Why Pay Transparency Regulations Are a Strategic Management Opportunity

Research finds that it’s a win-win for employers and employees when workers understand both their performance relative to peers’ and how pay decisions are made.

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Annalisa Grassano

Touted as one remedy to the gender wage gap, pay transparency laws are increasingly being rolled out across the United States at the state and local levels. Nine states — including New York, as of September — are currently regulating some aspect of pay disclosure. The National Women’s Law Center reports that altogether, more than one-quarter of U.S. employees live in a location where pay information is regulated.

By and large, pay transparency regulations have emphasized disclosing a salary range for advertised positions and internal opportunities for advancement. These laws are designed to ensure equal pay for equal work and effectively close the gender wage gap. The logic is simple: If underpaid employees, including women and minorities, aren’t aware of what their coworkers are paid, they are at a significant disadvantage in leveling the playing field through litigation and negotiation. How can inequities be addressed when they remain in the dark? Without pay transparency, enforcement of existing laws, such as the Equal Pay Act of 1963, becomes difficult. Based on recent cases and notable discrepancies that have been exposed (some spanning years of underpayment), it seems that greater transparency has an important role to play.

Organizational Responses to the Changing Regulatory Landscape

Despite the increasingly widespread adoption of pay transparency regulations, many organizations have responded with pushback, resistance, and minimal compliance. After Colorado became the first state to require organizations to disclose pay ranges in advertised positions in 2021, organizations soliciting applicants from across the country began explicitly excluding Colorado residents from consideration to skirt the new laws, prompting the state’s department of labor to issue warnings and fines. Another organizational tactic is to comply with pay information requirements with pay ranges that are so wide that applicants cannot meaningfully predict what salary they might be offered. In one notable example, Netflix posted a job with a salary range that spanned $90,000 to $900,000.

While approaches to compliance with transparency laws at the organizational level have taken many forms, leaders have expressed several common concerns regarding the potential negative consequences of pay transparency to their business operations and culture:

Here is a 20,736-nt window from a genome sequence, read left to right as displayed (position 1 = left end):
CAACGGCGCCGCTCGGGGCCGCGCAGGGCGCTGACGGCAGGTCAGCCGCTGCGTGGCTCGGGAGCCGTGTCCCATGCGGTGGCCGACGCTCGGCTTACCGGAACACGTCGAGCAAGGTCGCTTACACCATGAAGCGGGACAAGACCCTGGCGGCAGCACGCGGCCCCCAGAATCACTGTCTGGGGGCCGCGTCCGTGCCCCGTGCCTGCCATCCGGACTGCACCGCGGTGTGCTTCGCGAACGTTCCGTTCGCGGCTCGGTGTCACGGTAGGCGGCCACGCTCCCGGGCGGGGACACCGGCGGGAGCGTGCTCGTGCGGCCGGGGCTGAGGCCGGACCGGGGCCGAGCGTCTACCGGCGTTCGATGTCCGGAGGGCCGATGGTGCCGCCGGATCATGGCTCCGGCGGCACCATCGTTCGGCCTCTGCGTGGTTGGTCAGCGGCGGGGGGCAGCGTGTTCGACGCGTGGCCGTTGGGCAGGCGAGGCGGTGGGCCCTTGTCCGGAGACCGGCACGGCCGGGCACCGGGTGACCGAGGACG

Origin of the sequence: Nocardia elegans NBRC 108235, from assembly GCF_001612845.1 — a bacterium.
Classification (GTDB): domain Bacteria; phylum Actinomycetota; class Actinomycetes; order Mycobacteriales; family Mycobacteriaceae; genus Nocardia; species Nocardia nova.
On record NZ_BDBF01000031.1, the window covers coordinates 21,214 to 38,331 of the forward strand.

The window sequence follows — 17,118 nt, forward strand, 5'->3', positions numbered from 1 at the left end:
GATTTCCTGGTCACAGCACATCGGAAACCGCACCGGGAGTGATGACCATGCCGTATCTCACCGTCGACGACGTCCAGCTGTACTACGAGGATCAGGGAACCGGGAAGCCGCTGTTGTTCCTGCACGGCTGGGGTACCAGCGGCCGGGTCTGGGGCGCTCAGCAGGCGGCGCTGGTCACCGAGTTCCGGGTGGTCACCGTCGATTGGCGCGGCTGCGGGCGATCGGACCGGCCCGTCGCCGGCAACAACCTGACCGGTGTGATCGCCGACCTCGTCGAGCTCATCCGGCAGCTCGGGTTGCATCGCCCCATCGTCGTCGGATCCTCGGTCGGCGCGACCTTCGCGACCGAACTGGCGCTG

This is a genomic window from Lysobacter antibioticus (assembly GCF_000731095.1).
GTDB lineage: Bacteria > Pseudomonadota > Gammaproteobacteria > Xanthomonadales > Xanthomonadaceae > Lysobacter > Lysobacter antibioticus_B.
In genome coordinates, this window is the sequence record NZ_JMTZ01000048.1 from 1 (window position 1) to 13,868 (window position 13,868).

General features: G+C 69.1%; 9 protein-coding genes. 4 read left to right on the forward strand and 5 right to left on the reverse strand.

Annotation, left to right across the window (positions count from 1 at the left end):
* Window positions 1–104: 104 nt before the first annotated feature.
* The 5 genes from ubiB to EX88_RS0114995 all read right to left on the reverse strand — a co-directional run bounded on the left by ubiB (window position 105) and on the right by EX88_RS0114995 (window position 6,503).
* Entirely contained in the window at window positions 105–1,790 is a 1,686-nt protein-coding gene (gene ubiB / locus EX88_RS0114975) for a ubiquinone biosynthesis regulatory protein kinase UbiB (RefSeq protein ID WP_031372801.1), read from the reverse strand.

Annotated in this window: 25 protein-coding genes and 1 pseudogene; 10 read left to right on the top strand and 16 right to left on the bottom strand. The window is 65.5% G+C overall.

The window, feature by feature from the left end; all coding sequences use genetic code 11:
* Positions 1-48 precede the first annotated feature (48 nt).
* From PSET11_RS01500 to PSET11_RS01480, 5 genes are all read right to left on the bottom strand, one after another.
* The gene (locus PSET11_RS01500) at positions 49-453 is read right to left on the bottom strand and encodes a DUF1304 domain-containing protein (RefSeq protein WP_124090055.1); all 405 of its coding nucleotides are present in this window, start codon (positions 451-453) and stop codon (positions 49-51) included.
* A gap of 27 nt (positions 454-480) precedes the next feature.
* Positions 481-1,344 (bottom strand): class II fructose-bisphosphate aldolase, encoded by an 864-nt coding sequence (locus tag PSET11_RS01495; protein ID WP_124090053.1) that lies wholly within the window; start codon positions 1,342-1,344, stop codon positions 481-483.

• Will everyone just ask for more money? More pay information might prompt more conversations about pay (and why someone is receiving what they are).



1. T.A. Montag‐Smit and B.W. Smit, “What Are You Hiding? Employee Attributions for Pay Secrecy Policies,” Human Resource Management Journal 31, no. 3 (July 2021): 704-728; and B.W. Smit and T. Montag‐Smit, “The Role of Pay Secrecy Policies and Employee Secrecy Preferences in Shaping Job Attitudes,” Human Resource Management Journal 28, no. 2 (April 2018): 304-324.

2. T. Obloj and T. Zenger, “The Influence of Pay Transparency on (Gender) Inequity, Inequality and the Performance Basis of Pay,” Nature Human Behaviour 6, no. 5 (May 2022): 646-655.

3. L. Kray, J. Kennedy, and M. Lee, “Now, Women Do Ask: A Call to Update Beliefs About the Gender Pay Gap,” Academy of Management, In Press, published online Aug. 15, 2023.

4. J. Greenberg and R. Folger, “Procedural Justice, Participation, and the Fair Process Effect in Groups and Organizations,” in “Basic Group Processes,” ed. P.B. Paulus (New York: Springer, 1983), 235-256; and K. van den Bos, E.A. Lind, R. Vermunt, et al., “How Do I Judge My Outcome When I Do Not Know the Outcome of Others? The Psychology of the Fair Process Effect,” Journal of Personality and Social Psychology 72, no. 5 (May 1997): 1034-1046.

5. M. Recalde and L. Vesterlund, “Gender Differences in Negotiation and Policy for Improvement,” working paper 28183, National Bureau of Economic Research, Cambridge, Massachusetts, December 2020.

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